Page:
With respect to these strategies, lessors need to choose which ones to implement. Nonetheless, there is no reason why all lessors cannot:

  • add value (so many ways to do this!);
  • possess ideal attributes (simply make a list of what customers are seeking in the marketplace and then assure that the attributes are delivered);
  • counter commonly encountered objections to leasing with sound logic (meet with the sales team, have them list all the objections encountered, arrive at counters to each of these and arm all sales personnel with the list of counters); and
  • embrace strict pricing discipline (never sell rate and arrive at a pricing policy which establishes a written floor below which approval should be sought from the executive committee).

All of these items are covered in great detail in one of the chapters entitled, “The Significance of Business Differentiation.” In a highly competitive marketplace, embracing business differentiation is not a choice!

Once again, I appreciate this opportunity to discuss my latest publication. Any of your readers who may be interested in finding out more about our two publications, released today (Oct. 7), should visit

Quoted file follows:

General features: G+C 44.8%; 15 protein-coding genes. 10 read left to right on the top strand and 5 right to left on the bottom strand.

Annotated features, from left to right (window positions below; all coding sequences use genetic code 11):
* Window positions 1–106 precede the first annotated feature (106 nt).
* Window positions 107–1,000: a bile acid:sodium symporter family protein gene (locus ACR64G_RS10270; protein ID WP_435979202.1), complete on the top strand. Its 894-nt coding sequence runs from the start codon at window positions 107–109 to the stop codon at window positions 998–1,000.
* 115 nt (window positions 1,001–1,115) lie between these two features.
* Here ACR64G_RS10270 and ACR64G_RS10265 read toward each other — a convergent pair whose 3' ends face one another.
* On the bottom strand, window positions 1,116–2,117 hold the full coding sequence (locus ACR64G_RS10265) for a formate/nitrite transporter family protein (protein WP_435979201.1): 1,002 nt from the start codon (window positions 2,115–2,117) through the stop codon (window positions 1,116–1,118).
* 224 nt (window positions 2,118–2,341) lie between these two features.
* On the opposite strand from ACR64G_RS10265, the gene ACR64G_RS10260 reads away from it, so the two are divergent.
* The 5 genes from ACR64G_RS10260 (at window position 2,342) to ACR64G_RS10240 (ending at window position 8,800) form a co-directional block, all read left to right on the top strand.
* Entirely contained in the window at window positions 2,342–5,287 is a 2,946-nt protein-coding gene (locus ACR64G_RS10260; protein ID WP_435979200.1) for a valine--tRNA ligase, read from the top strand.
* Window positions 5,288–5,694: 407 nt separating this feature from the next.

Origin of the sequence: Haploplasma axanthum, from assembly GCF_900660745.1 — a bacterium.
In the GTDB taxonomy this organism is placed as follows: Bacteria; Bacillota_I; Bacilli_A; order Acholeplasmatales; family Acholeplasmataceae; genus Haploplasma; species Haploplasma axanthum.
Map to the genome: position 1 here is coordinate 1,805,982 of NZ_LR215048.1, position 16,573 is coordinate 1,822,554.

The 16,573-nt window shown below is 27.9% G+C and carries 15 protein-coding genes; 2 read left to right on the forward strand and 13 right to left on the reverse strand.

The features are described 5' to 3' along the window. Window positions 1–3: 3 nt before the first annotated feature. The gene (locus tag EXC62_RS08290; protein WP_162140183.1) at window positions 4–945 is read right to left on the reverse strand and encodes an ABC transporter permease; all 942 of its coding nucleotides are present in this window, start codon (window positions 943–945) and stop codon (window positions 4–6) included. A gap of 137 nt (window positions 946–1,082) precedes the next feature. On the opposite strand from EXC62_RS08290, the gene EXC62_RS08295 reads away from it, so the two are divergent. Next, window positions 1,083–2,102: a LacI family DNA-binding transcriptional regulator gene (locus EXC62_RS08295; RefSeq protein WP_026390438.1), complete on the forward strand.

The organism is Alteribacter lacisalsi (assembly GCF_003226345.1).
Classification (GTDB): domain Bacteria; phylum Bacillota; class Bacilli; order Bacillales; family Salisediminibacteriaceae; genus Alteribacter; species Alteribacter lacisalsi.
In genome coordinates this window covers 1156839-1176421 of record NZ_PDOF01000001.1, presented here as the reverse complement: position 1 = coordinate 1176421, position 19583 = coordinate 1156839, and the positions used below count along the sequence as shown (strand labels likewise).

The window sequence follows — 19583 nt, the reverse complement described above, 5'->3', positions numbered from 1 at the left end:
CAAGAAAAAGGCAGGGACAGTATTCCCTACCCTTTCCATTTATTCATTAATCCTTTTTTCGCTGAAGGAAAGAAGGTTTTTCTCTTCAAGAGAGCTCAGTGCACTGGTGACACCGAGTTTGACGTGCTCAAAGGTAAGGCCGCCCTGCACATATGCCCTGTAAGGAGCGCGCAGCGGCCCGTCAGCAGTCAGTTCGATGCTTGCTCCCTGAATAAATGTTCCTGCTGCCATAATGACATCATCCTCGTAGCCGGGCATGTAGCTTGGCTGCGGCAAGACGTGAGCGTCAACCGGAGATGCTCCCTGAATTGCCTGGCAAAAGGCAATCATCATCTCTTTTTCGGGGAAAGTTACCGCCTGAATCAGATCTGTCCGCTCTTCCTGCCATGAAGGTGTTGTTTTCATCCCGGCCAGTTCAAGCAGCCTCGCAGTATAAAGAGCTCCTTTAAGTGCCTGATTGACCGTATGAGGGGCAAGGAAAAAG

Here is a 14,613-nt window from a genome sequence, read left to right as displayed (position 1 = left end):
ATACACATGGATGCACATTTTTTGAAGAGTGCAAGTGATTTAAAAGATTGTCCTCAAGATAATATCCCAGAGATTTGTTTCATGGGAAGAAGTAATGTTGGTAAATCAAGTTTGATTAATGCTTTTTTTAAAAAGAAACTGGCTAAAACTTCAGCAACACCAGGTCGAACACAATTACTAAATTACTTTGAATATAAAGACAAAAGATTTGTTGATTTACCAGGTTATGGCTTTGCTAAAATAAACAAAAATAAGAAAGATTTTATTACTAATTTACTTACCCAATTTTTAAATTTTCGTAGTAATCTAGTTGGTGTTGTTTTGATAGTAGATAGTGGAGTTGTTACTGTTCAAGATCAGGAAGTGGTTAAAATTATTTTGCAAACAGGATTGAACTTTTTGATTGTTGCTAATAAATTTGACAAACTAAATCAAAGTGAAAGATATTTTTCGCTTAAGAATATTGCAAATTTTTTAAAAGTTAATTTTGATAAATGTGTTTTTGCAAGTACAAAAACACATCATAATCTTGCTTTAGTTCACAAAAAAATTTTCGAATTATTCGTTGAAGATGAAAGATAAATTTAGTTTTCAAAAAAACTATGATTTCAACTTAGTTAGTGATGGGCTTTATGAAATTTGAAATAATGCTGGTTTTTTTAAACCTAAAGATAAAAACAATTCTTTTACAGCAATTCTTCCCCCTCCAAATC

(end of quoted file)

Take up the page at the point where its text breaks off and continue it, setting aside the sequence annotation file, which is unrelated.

Mike Dickinson
Editor | Equipment Finance Advisor
Mike Dickinson is Editor of Equipment Finance Advisor. Dickinson has more than 30 years of experience as an Editor and Reporter. He spent 20-plus years at the Rochester Business Journal in Rochester, NY, including 18 years as Managing Editor. He also covered Eastman Kodak, technology, optics and telecommunications, among other areas. His writing and reporting on Eastman Kodak won 1st Place – 2012 National Newspaper Association Best Business Story and the Gold Award – 2012 Alliance of Area Business Publishers for Breaking-news coverage. He also won the Silver Award – 2001 Alliance of Area Business Publishers Best Coverage of Local Breaking News – Global Crossing. Prior to working in the business news arena, Dickinson was a reporter for the daily newspapers in Syracuse, NY, and Batavia, NY. Dickinson holds a Bachelor’s Degree in Mass Communications/Journalism from St. Bonaventure University.